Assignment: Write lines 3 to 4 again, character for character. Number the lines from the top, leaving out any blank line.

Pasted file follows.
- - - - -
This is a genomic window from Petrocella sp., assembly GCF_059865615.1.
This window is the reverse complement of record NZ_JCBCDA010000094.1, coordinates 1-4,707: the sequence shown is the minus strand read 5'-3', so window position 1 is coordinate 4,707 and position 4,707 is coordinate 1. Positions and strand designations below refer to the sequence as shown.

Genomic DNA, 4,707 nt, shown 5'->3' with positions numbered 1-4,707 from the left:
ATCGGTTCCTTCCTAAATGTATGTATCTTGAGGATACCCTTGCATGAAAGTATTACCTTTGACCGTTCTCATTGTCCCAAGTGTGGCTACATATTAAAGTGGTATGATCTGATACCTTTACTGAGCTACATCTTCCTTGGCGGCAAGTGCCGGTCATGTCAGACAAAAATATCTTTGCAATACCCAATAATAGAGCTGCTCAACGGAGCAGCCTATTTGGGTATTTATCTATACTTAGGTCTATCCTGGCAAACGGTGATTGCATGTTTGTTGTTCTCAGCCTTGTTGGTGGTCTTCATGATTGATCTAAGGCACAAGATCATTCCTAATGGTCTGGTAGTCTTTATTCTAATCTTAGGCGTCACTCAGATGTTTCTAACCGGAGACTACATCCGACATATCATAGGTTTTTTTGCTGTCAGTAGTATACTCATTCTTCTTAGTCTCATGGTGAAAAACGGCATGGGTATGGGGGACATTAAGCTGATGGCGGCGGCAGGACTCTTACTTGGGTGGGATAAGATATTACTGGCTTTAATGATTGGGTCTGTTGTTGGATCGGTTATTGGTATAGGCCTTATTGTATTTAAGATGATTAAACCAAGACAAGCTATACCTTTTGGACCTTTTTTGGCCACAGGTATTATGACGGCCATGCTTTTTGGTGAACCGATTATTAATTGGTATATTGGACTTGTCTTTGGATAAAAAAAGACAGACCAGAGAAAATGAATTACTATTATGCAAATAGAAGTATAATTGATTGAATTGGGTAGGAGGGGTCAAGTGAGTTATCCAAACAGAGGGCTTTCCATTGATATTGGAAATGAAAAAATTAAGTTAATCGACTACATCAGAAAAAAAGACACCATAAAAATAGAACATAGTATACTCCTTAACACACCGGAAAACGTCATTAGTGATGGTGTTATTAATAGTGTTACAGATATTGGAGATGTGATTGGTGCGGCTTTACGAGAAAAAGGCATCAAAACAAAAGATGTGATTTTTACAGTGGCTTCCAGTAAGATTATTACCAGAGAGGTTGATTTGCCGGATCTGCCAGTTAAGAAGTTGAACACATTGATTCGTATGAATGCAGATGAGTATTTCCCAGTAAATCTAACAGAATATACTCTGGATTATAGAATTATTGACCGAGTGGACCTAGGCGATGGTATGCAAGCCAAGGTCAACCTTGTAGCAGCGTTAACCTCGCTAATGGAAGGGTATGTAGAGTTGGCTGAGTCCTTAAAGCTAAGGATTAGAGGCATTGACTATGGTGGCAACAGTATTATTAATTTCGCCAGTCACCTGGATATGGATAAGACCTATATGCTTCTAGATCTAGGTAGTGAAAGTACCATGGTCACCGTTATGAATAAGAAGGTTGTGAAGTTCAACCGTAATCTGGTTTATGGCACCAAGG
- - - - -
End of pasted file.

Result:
Genomic DNA, 4,707 nt, shown 5'->3' with positions numbered 1-4,707 from the left:
ATCGGTTCCTTCCTAAATGTATGTATCTTGAGGATACCCTTGCATGAAAGTATTACCTTTGACCGTTCTCATTGTCCCAAGTGTGGCTACATATTAAAGTGGTATGATCTGATACCTTTACTGAGCTACATCTTCCTTGGCGGCAAGTGCCGGTCATGTCAGACAAAAATATCTTTGCAATACCCAATAATAGAGCTGCTCAACGGAGCAGCCTATTTGGGTATTTATCTATACTTAGGTCTATCCTGGCAAACGGTGATTGCATGTTTGTTGTTCTCAGCCTTGTTGGTGGTCTTCATGATTGATCTAAGGCACAAGATCATTCCTAATGGTCTGGTAGTCTTTATTCTAATCTTAGGCGTCACTCAGATGTTTCTAACCGGAGACTACATCCGACATATCATAGGTTTTTTTGCTGTCAGTAGTATACTCATTCTTCTTAGTCTCATGGTGAAAAACGGCATGGGTATGGGGGACATTAAGCTGATGGCGGCGGCAGGACTCTTACTTGGGTGGGATAAGATATTACTGGCTTTAATGATTGGGTCTGTTGTTGGATCGGTTATTGGTATAGGCCTTATTGTATTTAAGATGATTAAACCAAGACAAGCTATACCTTTTGGACCTTTTTTGGCCACAGGTATTATGACGGCCATGCTTTTTGGTGAACCGATTATTAATTGGTATATTGGACTTGTCTTTGGATAAAAAAAGACAGACCAGAGAAAATGAATTACTATTATGCAAATAGAAGTATAATTGATTGAATTGGGTAGGAGGGGTCAAGTGAGTTATCCAAACAGAGGGCTTTCCATTGATATTGGAAATGAAAAAATTAAGTTAATCGACTACATCAGAAAAAAAGACACCATAAAAATAGAACATAGTATACTCCTTAACACACCGGAAAACGTCATTAGTGATGGTGTTATTAATAGTGTTACAGATATTGGAGATGTGATTGGTGCGGCTTTACGAGAAAAAGGCATCAAAACAAAAGATGTGATTTTTACAGTGGCTTCCAGTAAGATTATTACCAGAGAGGTTGATTTGCCGGATCTGCCAGTTAAGAAGTTGAACACATTGATTCGTATGAATGCAGATGAGTATTTCCCAGTAAATCTAACAGAATATACTCTGGATTATAGAATTATTGACCGAGTGGACCTAGGCGATGGTATGCAAGCCAAGGTCAACCTTGTAGCAGCGTTAACCTCGCTAATGGAAGGGTATGTAGAGTTGGCTGAGTCCTTAAAGCTAAGGATTAGAGGCATTGACTATGGTGGCAACAGTATTATTAATTTCGCCAGTCACCTGGATATGGATAAGACCTATATGCTTCTAGATCTAGGTAGTGAAAGTACCATGGTCACCGTTATGAATAAGAAGGTTGTGAAGTTCAACCGTAATCTGGTTTATGGCACCAAGG